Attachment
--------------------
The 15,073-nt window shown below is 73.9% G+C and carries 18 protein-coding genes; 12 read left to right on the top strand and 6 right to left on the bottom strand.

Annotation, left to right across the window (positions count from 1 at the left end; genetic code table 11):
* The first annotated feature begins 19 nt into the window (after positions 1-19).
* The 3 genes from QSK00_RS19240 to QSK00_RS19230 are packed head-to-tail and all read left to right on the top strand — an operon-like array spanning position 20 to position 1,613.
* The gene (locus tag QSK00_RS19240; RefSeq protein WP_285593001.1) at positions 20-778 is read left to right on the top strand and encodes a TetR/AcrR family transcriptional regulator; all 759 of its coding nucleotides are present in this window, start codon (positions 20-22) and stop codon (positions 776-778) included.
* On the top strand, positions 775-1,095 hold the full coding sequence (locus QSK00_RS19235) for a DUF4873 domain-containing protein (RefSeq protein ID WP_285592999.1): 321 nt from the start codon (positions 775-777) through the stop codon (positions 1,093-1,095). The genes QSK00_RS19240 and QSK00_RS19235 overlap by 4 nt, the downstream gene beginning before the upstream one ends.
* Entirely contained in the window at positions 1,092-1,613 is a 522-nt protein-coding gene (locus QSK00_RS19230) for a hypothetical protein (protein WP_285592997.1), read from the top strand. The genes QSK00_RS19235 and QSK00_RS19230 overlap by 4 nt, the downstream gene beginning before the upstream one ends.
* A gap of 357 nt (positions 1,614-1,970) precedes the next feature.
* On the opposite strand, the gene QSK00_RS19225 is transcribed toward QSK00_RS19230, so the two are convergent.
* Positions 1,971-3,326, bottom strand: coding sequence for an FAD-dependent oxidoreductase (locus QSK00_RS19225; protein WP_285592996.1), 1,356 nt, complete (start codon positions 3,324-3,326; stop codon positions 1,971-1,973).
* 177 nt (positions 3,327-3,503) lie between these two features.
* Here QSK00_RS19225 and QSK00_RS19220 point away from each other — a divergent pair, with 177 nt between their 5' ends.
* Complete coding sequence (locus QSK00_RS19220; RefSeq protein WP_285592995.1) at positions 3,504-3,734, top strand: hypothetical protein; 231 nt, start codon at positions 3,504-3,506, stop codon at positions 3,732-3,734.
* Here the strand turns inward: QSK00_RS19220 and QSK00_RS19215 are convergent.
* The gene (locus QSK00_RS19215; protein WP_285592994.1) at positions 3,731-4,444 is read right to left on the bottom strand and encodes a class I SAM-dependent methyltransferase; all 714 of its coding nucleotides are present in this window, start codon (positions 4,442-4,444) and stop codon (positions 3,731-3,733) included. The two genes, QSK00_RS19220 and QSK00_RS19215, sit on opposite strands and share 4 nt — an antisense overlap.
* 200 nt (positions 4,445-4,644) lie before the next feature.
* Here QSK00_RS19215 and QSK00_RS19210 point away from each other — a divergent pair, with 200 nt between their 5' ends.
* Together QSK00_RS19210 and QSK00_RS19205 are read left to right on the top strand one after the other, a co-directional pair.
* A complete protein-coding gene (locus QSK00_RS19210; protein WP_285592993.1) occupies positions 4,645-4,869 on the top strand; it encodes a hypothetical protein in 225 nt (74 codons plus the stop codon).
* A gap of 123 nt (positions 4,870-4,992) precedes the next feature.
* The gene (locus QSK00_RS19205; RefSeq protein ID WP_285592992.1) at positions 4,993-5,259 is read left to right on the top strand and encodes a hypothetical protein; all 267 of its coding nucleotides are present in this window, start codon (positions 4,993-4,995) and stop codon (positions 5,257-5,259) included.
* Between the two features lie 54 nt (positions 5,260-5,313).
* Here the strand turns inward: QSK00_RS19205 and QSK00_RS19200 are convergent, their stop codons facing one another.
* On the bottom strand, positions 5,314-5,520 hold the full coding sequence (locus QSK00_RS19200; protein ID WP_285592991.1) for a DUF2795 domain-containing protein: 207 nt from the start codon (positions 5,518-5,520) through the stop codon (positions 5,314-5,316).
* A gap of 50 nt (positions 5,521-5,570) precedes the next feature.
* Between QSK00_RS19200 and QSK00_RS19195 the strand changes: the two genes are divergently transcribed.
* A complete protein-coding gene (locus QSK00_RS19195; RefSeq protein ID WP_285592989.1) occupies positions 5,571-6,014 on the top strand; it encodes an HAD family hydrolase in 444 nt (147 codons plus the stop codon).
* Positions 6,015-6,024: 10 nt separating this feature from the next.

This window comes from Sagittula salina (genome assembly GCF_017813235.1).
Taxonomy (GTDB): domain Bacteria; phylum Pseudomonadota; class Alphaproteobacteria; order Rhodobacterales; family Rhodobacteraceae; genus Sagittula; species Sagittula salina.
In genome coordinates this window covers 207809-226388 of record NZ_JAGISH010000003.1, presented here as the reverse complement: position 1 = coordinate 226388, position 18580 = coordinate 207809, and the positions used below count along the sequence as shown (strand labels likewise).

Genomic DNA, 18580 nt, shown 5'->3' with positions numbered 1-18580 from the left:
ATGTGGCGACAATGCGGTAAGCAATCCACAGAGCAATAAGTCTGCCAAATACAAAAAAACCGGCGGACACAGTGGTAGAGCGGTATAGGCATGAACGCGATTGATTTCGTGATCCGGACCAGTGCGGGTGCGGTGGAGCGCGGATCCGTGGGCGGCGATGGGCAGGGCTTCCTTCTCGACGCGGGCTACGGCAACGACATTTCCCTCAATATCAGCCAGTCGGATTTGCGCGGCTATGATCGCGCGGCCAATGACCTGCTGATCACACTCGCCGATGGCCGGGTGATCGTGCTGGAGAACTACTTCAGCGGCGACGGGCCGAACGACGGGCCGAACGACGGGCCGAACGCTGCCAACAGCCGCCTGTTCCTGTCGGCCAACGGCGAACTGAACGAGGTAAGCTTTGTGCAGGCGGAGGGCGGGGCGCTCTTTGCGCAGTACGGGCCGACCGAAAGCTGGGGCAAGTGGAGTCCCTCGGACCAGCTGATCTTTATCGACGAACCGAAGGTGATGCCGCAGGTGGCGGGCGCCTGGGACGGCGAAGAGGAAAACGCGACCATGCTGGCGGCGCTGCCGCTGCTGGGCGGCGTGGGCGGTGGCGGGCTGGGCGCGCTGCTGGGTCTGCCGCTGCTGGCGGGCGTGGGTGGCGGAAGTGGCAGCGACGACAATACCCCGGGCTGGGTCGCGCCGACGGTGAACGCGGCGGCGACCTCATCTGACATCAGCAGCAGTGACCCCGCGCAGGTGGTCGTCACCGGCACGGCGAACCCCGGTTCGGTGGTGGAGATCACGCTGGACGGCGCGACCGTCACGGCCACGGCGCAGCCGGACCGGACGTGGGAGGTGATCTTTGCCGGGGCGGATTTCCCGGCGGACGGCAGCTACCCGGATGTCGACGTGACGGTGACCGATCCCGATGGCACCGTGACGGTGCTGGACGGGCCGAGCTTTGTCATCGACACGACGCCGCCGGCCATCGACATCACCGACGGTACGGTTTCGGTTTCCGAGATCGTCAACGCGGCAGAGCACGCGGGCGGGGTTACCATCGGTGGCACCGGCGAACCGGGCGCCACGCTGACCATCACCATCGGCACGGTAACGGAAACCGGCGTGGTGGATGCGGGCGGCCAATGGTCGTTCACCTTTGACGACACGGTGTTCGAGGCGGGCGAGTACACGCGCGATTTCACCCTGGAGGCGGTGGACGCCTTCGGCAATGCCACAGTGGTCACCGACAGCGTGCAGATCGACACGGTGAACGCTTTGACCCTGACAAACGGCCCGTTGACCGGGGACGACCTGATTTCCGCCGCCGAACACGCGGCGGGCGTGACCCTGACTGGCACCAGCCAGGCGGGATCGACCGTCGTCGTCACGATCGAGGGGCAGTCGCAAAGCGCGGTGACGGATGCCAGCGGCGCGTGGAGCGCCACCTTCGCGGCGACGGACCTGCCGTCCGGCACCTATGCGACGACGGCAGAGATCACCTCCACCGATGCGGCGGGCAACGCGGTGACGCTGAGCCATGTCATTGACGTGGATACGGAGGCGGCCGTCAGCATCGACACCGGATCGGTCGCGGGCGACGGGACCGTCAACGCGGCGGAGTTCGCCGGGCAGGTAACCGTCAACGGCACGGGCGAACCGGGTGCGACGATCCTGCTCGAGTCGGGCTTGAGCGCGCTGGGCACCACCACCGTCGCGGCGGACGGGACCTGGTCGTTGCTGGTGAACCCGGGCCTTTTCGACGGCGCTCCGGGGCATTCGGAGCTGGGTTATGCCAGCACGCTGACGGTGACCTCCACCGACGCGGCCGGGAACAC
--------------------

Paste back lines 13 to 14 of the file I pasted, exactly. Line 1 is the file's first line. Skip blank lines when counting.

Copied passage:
* Complete coding sequence (locus QSK00_RS19220; RefSeq protein WP_285592995.1) at positions 3,504-3,734, top strand: hypothetical protein; 231 nt, start codon at positions 3,504-3,506, stop codon at positions 3,732-3,734.
* Here the strand turns inward: QSK00_RS19220 and QSK00_RS19215 are convergent.